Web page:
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It’s coming up on a year since Doug and I “wintered” in Buenos Aires (we spent three months there, from mid-January to mid-April), and if any of you freelancers are thinking of doing something like this, it’s a good time to share what we learned from it.
To refresh your memory: because we’re both self-employed, my husband and I decided we would finally take advantage of this, and spend the worst part of our cold, wet winter somewhere warm and sunny. Besides warmth and sunshine, we had two more criteria: 1) it should be a place we’ve never been before and present some fun challenges, and 2) be gay-friendly. (That last one is pretty damn big, when you consider being gay in many places means imprisonment or even death. Kinda cuts down on options.) Thus, we ended up choosing Buenos Aires.
If you’re thinking of doing the same, here’s a small list of things I learned which I’d like to pass on to you:
I’ve spent my entire career obsessively trying to “learn how to draw” when I should’ve just been drawing. Always thinking “I just need to get a little better… and then I’ll start working on (insert any of a hundred personal projects)”
The fact is that i’ve been good enough since my teens- and would’ve improved so much more rapidly had my study been in the service of any of those projects- and not in the dozens of sketchbooks pilled in my closet.
Lesson: Don’t use “learning” as an excuse to avoid “doing”.
This post is a couple of years old, but it’s of colossal importance in this time of 9gag, reddit, imgur, and any number of image sharing sites that pass around comics and illustrations. A legible signature is often as important as the image you’ve created.
Probably the most important thing I learned while filling in as an art director:
Seeing how desperate you are as an art director, when you put your trust in an illustrator - has really changed my whole perspective. And also I realized that being on time and doing professional work is 98% of what [being an illustrator] is all about.
And every once in a while you do this one great piece where the stars align and maybe it gets into American Illustration or Society of Illustration or CAA but that’s not what makes your career. I was always trying to shoot for these fantastic super-quirky weird concepts and I didn’t realize that so much of it is being professional - about being somebody that an art director can put their trust in.
This handwritten letter is by Austin Madison, Pixar animator of Rex, the green dinosaur in the Toy Story series (among other characters he’s designed). Madison’s letter is a submission to the Animators Letters Project, and it so eloquently described what I was attempting to say in 140 characters.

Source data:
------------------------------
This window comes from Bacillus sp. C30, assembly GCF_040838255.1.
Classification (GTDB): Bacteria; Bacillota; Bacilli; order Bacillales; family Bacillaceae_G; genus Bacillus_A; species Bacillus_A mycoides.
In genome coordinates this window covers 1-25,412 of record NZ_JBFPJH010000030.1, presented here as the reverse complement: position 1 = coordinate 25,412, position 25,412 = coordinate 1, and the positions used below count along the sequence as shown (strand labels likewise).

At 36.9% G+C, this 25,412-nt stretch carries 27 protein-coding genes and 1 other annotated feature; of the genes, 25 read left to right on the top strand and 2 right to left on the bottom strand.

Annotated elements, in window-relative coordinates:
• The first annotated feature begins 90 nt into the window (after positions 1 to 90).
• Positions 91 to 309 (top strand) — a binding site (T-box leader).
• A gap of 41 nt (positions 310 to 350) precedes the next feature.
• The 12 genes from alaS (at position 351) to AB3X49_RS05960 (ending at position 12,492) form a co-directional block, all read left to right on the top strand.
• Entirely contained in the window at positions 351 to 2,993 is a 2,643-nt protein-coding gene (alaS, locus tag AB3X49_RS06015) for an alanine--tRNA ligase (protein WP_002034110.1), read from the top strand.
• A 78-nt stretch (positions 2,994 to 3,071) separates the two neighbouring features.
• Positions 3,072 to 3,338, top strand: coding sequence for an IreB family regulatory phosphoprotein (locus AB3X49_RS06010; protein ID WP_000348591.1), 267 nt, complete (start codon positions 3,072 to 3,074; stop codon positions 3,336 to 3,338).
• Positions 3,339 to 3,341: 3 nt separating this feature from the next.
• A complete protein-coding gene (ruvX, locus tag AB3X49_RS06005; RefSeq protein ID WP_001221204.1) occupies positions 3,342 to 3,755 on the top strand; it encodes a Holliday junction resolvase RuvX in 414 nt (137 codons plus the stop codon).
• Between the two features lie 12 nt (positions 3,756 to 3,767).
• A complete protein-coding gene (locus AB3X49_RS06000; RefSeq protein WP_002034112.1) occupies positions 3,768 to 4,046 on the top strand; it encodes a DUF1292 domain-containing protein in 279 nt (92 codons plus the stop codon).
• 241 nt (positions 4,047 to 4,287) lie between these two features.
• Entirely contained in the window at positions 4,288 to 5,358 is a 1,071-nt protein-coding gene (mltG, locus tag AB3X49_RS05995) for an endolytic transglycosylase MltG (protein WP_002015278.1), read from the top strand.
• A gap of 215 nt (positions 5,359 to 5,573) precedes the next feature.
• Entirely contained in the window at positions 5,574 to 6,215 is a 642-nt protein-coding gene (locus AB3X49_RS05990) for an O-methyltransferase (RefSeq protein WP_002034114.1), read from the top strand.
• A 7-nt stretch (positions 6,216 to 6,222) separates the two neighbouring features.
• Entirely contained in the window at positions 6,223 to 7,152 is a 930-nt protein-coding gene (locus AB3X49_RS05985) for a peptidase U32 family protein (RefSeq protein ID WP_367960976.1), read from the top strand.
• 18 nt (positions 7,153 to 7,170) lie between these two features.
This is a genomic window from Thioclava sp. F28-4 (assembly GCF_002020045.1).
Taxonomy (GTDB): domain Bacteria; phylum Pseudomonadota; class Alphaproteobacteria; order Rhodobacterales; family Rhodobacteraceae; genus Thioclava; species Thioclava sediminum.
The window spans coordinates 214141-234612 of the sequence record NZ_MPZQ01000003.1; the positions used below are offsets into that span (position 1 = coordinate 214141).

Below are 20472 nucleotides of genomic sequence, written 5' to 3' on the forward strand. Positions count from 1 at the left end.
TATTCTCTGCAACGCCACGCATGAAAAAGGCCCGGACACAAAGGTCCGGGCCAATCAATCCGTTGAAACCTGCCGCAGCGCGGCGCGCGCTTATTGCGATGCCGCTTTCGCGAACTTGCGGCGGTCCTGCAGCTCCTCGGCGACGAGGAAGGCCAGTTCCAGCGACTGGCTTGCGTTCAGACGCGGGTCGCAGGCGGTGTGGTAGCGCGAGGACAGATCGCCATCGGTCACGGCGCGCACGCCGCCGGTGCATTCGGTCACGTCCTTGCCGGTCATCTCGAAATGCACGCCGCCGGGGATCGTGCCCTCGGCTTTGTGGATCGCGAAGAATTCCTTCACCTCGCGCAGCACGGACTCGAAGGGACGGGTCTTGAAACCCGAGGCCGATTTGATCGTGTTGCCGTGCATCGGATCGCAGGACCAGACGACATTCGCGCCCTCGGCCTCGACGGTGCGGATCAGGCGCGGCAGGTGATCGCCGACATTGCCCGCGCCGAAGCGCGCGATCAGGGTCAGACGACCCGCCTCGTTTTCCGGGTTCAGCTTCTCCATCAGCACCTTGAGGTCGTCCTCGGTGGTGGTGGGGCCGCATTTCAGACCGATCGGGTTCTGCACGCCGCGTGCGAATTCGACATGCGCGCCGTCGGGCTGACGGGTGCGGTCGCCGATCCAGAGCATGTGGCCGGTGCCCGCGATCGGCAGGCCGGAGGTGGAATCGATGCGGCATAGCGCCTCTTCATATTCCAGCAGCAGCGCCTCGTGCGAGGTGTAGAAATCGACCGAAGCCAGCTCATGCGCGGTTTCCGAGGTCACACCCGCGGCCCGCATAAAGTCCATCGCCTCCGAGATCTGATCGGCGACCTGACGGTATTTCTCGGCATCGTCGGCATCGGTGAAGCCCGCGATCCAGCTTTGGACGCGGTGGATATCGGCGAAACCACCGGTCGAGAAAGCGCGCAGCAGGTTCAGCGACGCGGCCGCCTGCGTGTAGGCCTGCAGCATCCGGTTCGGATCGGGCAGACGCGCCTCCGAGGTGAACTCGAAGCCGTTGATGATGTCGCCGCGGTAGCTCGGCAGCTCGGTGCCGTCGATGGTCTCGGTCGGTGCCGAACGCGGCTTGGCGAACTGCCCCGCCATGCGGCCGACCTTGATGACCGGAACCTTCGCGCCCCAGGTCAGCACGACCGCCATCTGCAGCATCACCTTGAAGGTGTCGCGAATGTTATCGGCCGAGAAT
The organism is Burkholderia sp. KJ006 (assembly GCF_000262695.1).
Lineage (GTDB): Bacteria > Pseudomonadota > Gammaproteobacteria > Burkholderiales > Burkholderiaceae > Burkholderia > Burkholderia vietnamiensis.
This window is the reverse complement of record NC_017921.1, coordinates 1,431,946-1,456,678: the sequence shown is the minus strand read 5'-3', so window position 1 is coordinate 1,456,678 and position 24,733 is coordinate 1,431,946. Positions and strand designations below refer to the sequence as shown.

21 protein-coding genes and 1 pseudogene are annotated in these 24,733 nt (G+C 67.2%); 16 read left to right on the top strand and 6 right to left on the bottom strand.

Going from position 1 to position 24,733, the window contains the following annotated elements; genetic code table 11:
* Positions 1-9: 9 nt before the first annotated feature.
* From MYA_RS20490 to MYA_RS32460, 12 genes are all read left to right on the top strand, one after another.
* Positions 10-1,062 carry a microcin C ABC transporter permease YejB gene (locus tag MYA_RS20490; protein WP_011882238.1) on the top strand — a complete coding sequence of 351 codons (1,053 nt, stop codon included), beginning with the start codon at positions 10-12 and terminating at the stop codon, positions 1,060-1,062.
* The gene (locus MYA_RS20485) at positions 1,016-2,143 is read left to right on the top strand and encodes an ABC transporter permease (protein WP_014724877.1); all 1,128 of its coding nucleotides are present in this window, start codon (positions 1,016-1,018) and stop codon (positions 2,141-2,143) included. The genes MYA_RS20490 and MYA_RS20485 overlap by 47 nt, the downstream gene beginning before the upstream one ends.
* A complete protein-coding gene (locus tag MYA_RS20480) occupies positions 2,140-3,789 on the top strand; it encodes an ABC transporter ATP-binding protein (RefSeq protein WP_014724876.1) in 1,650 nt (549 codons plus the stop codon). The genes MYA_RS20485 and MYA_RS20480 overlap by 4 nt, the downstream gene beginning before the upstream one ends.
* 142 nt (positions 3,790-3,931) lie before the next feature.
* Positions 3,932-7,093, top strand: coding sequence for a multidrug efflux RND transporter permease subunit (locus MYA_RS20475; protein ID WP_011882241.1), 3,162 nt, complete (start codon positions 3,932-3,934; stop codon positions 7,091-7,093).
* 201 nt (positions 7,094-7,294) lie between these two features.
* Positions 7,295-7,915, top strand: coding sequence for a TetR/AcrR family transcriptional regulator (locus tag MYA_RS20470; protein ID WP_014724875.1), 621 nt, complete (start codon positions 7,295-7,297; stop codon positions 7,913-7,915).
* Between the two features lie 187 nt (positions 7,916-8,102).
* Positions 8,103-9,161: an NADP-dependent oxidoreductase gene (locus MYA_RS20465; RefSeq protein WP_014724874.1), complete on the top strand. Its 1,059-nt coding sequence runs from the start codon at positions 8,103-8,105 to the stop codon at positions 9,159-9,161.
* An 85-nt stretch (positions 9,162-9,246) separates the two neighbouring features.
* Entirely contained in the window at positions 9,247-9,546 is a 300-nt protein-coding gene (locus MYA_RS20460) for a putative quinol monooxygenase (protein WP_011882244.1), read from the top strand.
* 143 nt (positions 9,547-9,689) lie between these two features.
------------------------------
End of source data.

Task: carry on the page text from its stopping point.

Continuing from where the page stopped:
Here’s page one:
I, like many of you artists out there, constantly shift between two states. The first (and far more preferable of the two) is white-hot, “in the zone” seat-of-the-pants, firing on all cylinders creative mode. This is when you lay your pen down and the ideas pour out like wine from a royal chalice! This happens about 3% of the time.
The other 97% of the time I am in the frustrated, struggling, office-corner-full-of-crumpled-up-paper mode. The important thing is to slog diligently through this quagmire of discouragement and despair. Put on some audio commentary and listen to the stories of professionals who have been making films for decades going through the same slings and arrows of outrageous production problems.
In a word: PERSIST.
Page two continues with canny and inspirational advice for those of us — actually all of us — trudging through the creative blocks that fill most of our days. At the end of today’s workday, I’m happy to report that I persisted, knocked out lots of mediocre stuff, and then cranked out a couple above-average ideas towards the end.
This is a tad meta, but I noticed one of us posted this on our Twitter stream and thought Tumblr’s ability to let readers reply here would be even more helpful:
Canadians: what are the best options for buying art supplies and paper online in the Great White North?
Thanks in advance for your help!
Fine artists: How do you price your paintings? Most of us have absolutely no idea how to price our own work (or we have a disdain for this task because we feel it cheapens our craft). Chris Tyrell comes to the rescue once again with his typically sound advice, and some very simple math. Say thank you.
Want to make some New Year’s Resolutions? Do yourself a favour: Print Keri’s fabulous advice and stick it on your fridge. Read some of it every day.